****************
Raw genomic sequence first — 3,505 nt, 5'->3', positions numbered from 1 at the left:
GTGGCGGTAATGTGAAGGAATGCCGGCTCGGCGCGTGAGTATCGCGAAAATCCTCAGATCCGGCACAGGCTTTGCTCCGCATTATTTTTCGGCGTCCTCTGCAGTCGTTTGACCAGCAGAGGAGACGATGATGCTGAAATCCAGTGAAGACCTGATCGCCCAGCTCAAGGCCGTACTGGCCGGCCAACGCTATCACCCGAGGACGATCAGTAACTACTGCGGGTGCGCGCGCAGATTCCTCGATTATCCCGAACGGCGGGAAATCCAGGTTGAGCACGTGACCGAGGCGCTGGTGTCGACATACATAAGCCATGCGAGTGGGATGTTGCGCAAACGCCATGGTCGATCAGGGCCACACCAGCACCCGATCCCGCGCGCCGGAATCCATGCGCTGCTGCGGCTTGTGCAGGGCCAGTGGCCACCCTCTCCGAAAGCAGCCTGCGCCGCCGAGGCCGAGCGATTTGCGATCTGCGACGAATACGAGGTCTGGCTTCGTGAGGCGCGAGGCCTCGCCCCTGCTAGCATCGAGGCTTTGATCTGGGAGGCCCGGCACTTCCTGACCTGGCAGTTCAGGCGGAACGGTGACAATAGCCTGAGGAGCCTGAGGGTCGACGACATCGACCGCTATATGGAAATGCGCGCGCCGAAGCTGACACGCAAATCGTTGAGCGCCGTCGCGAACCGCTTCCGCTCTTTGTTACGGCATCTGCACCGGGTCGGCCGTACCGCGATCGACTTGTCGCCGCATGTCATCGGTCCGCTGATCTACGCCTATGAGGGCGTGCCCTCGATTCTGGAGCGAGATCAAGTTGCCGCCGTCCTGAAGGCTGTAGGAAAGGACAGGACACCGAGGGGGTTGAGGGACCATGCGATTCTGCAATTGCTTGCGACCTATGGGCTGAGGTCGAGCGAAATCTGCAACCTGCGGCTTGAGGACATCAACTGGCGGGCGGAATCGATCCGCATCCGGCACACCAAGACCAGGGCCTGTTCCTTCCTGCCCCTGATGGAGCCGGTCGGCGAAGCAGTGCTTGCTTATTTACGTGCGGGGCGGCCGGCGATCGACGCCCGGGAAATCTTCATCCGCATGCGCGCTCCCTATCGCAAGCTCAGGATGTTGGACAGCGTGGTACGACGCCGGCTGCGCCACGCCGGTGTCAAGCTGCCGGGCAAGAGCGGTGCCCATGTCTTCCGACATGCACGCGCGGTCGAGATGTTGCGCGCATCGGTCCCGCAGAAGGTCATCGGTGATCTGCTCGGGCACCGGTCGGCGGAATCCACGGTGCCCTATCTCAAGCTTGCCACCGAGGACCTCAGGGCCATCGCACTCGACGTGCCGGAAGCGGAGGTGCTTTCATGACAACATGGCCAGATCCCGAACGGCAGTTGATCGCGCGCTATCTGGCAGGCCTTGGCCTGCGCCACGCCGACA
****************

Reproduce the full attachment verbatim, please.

Raw genomic sequence first — 3,505 nt, 5'->3', positions numbered from 1 at the left:
GTGGCGGTAATGTGAAGGAATGCCGGCTCGGCGCGTGAGTATCGCGAAAATCCTCAGATCCGGCACAGGCTTTGCTCCGCATTATTTTTCGGCGTCCTCTGCAGTCGTTTGACCAGCAGAGGAGACGATGATGCTGAAATCCAGTGAAGACCTGATCGCCCAGCTCAAGGCCGTACTGGCCGGCCAACGCTATCACCCGAGGACGATCAGTAACTACTGCGGGTGCGCGCGCAGATTCCTCGATTATCCCGAACGGCGGGAAATCCAGGTTGAGCACGTGACCGAGGCGCTGGTGTCGACATACATAAGCCATGCGAGTGGGATGTTGCGCAAACGCCATGGTCGATCAGGGCCACACCAGCACCCGATCCCGCGCGCCGGAATCCATGCGCTGCTGCGGCTTGTGCAGGGCCAGTGGCCACCCTCTCCGAAAGCAGCCTGCGCCGCCGAGGCCGAGCGATTTGCGATCTGCGACGAATACGAGGTCTGGCTTCGTGAGGCGCGAGGCCTCGCCCCTGCTAGCATCGAGGCTTTGATCTGGGAGGCCCGGCACTTCCTGACCTGGCAGTTCAGGCGGAACGGTGACAATAGCCTGAGGAGCCTGAGGGTCGACGACATCGACCGCTATATGGAAATGCGCGCGCCGAAGCTGACACGCAAATCGTTGAGCGCCGTCGCGAACCGCTTCCGCTCTTTGTTACGGCATCTGCACCGGGTCGGCCGTACCGCGATCGACTTGTCGCCGCATGTCATCGGTCCGCTGATCTACGCCTATGAGGGCGTGCCCTCGATTCTGGAGCGAGATCAAGTTGCCGCCGTCCTGAAGGCTGTAGGAAAGGACAGGACACCGAGGGGGTTGAGGGACCATGCGATTCTGCAATTGCTTGCGACCTATGGGCTGAGGTCGAGCGAAATCTGCAACCTGCGGCTTGAGGACATCAACTGGCGGGCGGAATCGATCCGCATCCGGCACACCAAGACCAGGGCCTGTTCCTTCCTGCCCCTGATGGAGCCGGTCGGCGAAGCAGTGCTTGCTTATTTACGTGCGGGGCGGCCGGCGATCGACGCCCGGGAAATCTTCATCCGCATGCGCGCTCCCTATCGCAAGCTCAGGATGTTGGACAGCGTGGTACGACGCCGGCTGCGCCACGCCGGTGTCAAGCTGCCGGGCAAGAGCGGTGCCCATGTCTTCCGACATGCACGCGCGGTCGAGATGTTGCGCGCATCGGTCCCGCAGAAGGTCATCGGTGATCTGCTCGGGCACCGGTCGGCGGAATCCACGGTGCCCTATCTCAAGCTTGCCACCGAGGACCTCAGGGCCATCGCACTCGACGTGCCGGAAGCGGAGGTGCTTTCATGACAACATGGCCAGATCCCGAACGGCAGTTGATCGCGCGCTATCTGGCAGGCCTTGGCCTGCGCCACGCCGACA